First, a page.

Stephen Wolfram talks a lot (and I mean a lot) about the emerging of complexity from following simple rules in his mammoth book “A new kind of science” (which it isn’t, but let that pass).
Here’s a simple example of emergence of complexity from a simple starting point. Take a metronome and set it going, at any speed. Add another, operating at a different speed, and you can still hear two. Add a third, and they are just about possible to keep track of. But when you add a fourth, it starts to sound random. (Add enough, and statistically it’ll all start to sound the same, curiously enough.) But just four metronomes are enough to generate emergent pseudo-randomness. You could simulate this in code easily enough.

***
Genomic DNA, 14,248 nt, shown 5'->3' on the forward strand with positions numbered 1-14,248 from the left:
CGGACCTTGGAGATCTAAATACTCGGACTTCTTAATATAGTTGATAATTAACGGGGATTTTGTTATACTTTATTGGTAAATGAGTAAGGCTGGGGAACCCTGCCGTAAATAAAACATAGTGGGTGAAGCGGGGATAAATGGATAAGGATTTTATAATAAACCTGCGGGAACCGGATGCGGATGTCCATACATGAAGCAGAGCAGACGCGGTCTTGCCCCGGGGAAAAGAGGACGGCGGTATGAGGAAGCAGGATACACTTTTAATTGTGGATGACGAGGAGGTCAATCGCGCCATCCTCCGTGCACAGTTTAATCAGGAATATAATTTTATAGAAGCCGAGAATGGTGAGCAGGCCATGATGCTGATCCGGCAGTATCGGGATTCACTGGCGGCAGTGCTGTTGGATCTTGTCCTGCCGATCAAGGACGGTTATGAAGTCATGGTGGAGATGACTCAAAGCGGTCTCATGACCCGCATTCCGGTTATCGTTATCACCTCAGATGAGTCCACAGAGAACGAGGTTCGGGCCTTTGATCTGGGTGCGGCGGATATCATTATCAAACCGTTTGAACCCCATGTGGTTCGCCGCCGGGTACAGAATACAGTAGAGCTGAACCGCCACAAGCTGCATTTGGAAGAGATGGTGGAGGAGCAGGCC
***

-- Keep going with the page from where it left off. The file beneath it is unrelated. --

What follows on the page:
I agree that Johnsons book is a very interesting take on the topic of emergent systems. I would also add that Meg Wheatley and Myron Kellner-Rogers touch upon the intelligence of the colony in their fascinating book ‘A Simpler Way’. The concept of how the ‘memory of the nest’ seems to change over time, a as the nest matures and subsequent generations of ants would appear to be affected by the ‘accumulated memory’ can be explained another way. Field theories propose that fields of information are being tapped into by living things. Two of the most notable examples of these ‘fields’ come from Rupert Sheldrake http://www.sheldrake.org/homepage.html and Ervin Laszlo’s (http://en.wikipedia.org/wiki/Ervin_László) Akashic Field theory. I have just completed writing a book entitled ‘Teaching an Anthill to Fetch – Developing Collaborative Intelligence @Work’ which explores the practical ways we could (as a species) tap into more of the ‘collaborative intelligence’ that is developed so well in so many insect colonies. With respect to ant colonies and behavior I found Deborah Gordon’s book ‘Ants at Work’ and Bert Holldobler & Edward O. Wilson’s book ‘Journey to the Ants’ two of the most interesting references. The development of collaborative intelligence (CQ as I call it) is one of most important stages the human species will have undergo if we are to survive on a planet where a quarter of the 149 nations are presently at war. In other words IQ and EQ (emotional intelligence) will only take us so far – we have to learn how to collaborate at more deep levels for this thing called ‘Earth’ to work.